Black People : Afrikan American Steps to Economic Freedom

Discussion in 'Black People Open Forum' started by Monetary, Dec 31, 2006.

  1. Monetary

    Monetary going above and beyond PREMIUM MEMBER

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    The following is an excerpt from a book entitled "Blueprint for Black Power" by Dr. Amos N. Wilson (1998). In this book, Dr. Wilson describes the process he thinks that African Americans should take in order to gain political, social and economic freedom.

    These steps seem to be all-inclusive in regards to social, political and economic behavior and actions of a people who seek social, political and economic freedom.

    What are your thoughts on this process? Do you think this process can work for Afrikan Americans given your view on how this country and international affairs are conducted around the world?
     
  2. KWABENA

    KWABENA STAFF STAFF

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    Perhaps this should be brought to the attention of every Black-owned Bank in not only the country, but throughout the world.

    KD
     
  3. Monetary

    Monetary going above and beyond PREMIUM MEMBER

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    Dr. Wilson has laid out a thorough plan for achieving social, political and economic freedom. But, what's first and foremost, is how we view ourselves. Once we get back to trusting ourselves and building working relationships, then we can move forward. As long as we have "integration" as a collective goal by the most affluent of the Afrikan community, the road will be longer and more difficult. Nevertheless, we can still achieve this goal.

    The Brothers Only group thought of starting an investment club/group here on Destee.com. If that investement club/group gets started, we should keep in mind the ideas and concepts listed here. I think these ideas/concepts can be applied in our investment strategy, especially investing in Afrikan companies who invest in Afrika and other countries around the Diaspora. From an investor's point of view, that means we would invest heavily into developing or emerging industries in Afrika.

    First, Sistas and Brothas need to develop and nurture an Afrikan-centered mindset. After this, everything we do will be focused on us as Afrikans, as a nation, and not on us as individuals just coming together to make some money.

    Peace.
     
  4. Riada

    Riada Well-Known Member MEMBER

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    Monetary, this is an EXCELLENT blueprint. A very basic step involved in human beings building working relationships is being able to have free-flowing COMMUNICATION, where all opinions are respected, even if not accepted or embraced by all.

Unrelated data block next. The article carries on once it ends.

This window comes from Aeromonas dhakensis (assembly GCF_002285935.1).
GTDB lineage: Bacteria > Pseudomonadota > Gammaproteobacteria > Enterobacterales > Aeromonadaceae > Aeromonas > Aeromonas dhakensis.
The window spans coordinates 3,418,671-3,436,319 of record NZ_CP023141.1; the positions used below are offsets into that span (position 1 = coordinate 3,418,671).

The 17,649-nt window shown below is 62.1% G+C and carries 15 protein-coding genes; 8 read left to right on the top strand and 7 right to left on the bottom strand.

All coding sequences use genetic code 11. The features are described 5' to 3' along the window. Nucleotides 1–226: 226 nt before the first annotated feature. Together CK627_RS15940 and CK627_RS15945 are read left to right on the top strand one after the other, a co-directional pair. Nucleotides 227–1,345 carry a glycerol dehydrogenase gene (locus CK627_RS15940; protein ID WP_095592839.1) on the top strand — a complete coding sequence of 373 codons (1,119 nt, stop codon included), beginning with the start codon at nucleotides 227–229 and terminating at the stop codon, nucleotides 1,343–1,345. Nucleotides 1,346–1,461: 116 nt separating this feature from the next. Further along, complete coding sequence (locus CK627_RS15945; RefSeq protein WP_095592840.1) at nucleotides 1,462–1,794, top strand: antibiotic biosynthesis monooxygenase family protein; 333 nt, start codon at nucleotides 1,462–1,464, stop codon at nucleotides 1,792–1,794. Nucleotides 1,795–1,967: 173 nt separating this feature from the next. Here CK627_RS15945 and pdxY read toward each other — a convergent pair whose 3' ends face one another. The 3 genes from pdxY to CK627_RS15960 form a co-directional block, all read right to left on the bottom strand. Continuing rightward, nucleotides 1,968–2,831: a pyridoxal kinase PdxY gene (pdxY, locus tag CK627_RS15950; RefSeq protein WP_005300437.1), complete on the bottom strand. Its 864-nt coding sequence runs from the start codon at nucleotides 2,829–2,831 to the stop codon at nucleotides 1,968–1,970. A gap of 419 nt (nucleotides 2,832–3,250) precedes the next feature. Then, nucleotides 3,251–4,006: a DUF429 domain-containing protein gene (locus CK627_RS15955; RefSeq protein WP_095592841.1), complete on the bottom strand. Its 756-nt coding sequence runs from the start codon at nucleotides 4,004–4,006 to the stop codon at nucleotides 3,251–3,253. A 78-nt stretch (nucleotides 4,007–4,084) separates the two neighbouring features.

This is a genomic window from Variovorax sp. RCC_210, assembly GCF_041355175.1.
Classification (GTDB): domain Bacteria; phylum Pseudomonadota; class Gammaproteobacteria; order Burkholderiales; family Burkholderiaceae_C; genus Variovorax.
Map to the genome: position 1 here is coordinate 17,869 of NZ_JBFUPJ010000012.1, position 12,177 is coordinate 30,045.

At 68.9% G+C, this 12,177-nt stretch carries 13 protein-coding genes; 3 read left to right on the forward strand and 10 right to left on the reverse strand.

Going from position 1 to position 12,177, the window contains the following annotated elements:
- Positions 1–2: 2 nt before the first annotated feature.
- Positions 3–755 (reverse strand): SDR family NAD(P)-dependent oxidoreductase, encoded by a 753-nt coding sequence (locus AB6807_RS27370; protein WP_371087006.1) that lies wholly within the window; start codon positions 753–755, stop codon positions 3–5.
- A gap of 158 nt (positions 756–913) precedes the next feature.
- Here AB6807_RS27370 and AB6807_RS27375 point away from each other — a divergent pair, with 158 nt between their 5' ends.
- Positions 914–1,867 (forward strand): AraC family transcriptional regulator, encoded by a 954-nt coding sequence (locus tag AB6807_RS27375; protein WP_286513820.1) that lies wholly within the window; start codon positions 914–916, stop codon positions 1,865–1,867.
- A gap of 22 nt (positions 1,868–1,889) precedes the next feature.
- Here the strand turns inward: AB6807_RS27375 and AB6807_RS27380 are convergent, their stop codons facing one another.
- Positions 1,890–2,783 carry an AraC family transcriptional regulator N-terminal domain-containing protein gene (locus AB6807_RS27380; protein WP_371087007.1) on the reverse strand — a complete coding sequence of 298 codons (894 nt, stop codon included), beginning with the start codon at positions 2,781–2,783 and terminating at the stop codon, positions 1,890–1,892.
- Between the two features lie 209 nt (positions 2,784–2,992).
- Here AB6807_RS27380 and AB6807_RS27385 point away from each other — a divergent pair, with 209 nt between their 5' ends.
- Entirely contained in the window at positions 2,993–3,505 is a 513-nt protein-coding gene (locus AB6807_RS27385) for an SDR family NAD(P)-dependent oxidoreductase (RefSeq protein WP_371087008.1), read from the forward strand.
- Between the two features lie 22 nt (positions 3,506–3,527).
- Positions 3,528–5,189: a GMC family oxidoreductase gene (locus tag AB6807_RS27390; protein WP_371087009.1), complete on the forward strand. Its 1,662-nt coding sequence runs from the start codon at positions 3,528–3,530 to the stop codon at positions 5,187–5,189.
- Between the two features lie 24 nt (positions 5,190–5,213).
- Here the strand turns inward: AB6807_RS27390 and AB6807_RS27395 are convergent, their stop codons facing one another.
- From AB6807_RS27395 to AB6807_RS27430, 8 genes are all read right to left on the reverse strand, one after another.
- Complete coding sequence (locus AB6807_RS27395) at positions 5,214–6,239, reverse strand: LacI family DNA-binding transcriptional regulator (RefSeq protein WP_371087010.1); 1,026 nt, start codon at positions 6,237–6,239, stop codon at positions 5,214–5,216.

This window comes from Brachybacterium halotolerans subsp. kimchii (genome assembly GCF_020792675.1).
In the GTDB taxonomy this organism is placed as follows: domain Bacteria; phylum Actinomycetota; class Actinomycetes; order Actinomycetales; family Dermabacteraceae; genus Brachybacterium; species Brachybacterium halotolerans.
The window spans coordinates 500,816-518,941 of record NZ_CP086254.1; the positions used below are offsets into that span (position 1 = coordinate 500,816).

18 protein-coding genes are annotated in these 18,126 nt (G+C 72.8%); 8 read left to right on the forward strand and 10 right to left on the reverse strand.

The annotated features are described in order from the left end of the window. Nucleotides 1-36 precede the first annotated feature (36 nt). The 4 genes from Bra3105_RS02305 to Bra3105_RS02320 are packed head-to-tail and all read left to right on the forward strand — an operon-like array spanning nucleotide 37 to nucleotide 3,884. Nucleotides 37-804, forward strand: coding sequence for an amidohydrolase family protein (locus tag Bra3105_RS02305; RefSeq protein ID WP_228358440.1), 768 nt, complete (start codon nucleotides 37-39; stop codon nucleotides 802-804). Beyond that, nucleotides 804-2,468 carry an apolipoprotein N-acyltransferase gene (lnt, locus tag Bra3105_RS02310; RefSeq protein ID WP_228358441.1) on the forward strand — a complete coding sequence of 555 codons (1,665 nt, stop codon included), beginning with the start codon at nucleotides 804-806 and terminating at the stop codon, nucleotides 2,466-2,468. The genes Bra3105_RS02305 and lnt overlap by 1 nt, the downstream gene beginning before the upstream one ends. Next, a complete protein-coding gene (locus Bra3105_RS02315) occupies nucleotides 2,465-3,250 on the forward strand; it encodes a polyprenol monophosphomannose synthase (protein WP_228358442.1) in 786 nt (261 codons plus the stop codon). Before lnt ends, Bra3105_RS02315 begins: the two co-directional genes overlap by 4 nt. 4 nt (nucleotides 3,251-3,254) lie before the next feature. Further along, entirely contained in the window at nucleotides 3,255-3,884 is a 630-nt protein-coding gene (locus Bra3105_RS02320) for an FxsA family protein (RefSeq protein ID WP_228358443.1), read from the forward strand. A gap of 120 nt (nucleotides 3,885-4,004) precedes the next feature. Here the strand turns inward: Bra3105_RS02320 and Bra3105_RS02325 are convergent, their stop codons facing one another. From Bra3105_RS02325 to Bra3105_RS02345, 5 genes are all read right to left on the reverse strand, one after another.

I've always maintained on here that one of Africa's most pressing problems is that those who consider themselves at the top of the hierarchy do not tolerate any dissenting opinions. This is a central element behind all of the warfare there today and is a major reason why there is the current African brain drain wherein many of the brainiest continental Africans flee their countries. I'm not referring here to what, who, why, when or how it all started. I'm talking about NOW. I'm also not talking about the role of manipulative whites or the Chinese.

    So, I see COMMUNICATION as the major challenge for Black people whereever we are. This is the most basic hurdle for us.
     
  5. Monetary

    Monetary going above and beyond PREMIUM MEMBER

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    Riada, my dear Sista,

    It's becoming more and more clear to me that you really do not understand Racism/White Supremacy and just how deeply entrenched in every "people activity" that exists. I know that we want to say that this is what our people can do to get out of this mess. But, in order to deal with what our people can do, we must first understand that our people behave the way they do because of Racism/White Supremacy. That's why it seems to so many people that Racism/White Supremacy is the cause of every negative experience our people go through. It's because Racism/White Supremacy did cause a lot of it. I'm not saying that we're all saints. But, I am saying that we weren't as bad off as we are now. We developed nations that didn't discard anyone. We didn't throw anyone away...everyone had a place in our society. There was no homelessness. We didn't have prisons or convalescent homes. Everyone was accounted for. We traded with nations around the world. Nations sent their children to us for their personal growth via education. My point is that we didn't drop this far down by ourselves. We had a lot of help through Racism/White Supremacy.